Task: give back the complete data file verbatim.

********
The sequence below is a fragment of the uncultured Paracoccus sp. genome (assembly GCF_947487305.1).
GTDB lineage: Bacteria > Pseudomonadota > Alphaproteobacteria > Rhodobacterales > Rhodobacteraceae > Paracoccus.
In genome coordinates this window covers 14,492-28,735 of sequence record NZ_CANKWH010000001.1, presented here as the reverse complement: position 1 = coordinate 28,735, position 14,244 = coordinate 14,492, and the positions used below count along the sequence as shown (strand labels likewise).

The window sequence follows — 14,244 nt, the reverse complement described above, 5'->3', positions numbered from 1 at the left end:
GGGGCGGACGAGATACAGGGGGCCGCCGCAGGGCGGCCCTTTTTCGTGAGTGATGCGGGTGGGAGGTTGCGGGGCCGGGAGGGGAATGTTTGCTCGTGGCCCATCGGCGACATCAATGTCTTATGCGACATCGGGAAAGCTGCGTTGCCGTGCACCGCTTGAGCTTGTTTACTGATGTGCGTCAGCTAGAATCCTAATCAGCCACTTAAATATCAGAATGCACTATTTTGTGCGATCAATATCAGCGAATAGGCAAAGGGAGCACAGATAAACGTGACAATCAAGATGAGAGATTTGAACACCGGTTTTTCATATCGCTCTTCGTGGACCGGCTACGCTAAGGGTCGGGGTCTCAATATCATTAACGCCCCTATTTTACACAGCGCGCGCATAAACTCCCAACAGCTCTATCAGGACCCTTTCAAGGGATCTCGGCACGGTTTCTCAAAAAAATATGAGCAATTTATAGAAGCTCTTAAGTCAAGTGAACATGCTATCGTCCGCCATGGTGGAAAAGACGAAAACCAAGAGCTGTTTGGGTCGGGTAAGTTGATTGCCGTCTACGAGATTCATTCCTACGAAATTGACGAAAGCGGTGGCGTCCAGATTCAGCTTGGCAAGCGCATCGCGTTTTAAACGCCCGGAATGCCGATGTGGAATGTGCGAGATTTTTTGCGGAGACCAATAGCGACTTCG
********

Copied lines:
The sequence below is a fragment of the uncultured Paracoccus sp. genome (assembly GCF_947487305.1).
GTDB lineage: Bacteria > Pseudomonadota > Alphaproteobacteria > Rhodobacterales > Rhodobacteraceae > Paracoccus.
In genome coordinates this window covers 14,492-28,735 of sequence record NZ_CANKWH010000001.1, presented here as the reverse complement: position 1 = coordinate 28,735, position 14,244 = coordinate 14,492, and the positions used below count along the sequence as shown (strand labels likewise).

The window sequence follows — 14,244 nt, the reverse complement described above, 5'->3', positions numbered from 1 at the left end:
GGGGCGGACGAGATACAGGGGGCCGCCGCAGGGCGGCCCTTTTTCGTGAGTGATGCGGGTGGGAGGTTGCGGGGCCGGGAGGGGAATGTTTGCTCGTGGCCCATCGGCGACATCAATGTCTTATGCGACATCGGGAAAGCTGCGTTGCCGTGCACCGCTTGAGCTTGTTTACTGATGTGCGTCAGCTAGAATCCTAATCAGCCACTTAAATATCAGAATGCACTATTTTGTGCGATCAATATCAGCGAATAGGCAAAGGGAGCACAGATAAACGTGACAATCAAGATGAGAGATTTGAACACCGGTTTTTCATATCGCTCTTCGTGGACCGGCTACGCTAAGGGTCGGGGTCTCAATATCATTAACGCCCCTATTTTACACAGCGCGCGCATAAACTCCCAACAGCTCTATCAGGACCCTTTCAAGGGATCTCGGCACGGTTTCTCAAAAAAATATGAGCAATTTATAGAAGCTCTTAAGTCAAGTGAACATGCTATCGTCCGCCATGGTGGAAAAGACGAAAACCAAGAGCTGTTTGGGTCGGGTAAGTTGATTGCCGTCTACGAGATTCATTCCTACGAAATTGACGAAAGCGGTGGCGTCCAGATTCAGCTTGGCAAGCGCATCGCGTTTTAAACGCCCGGAATGCCGATGTGGAATGTGCGAGATTTTTTGCGGAGACCAATAGCGACTTCG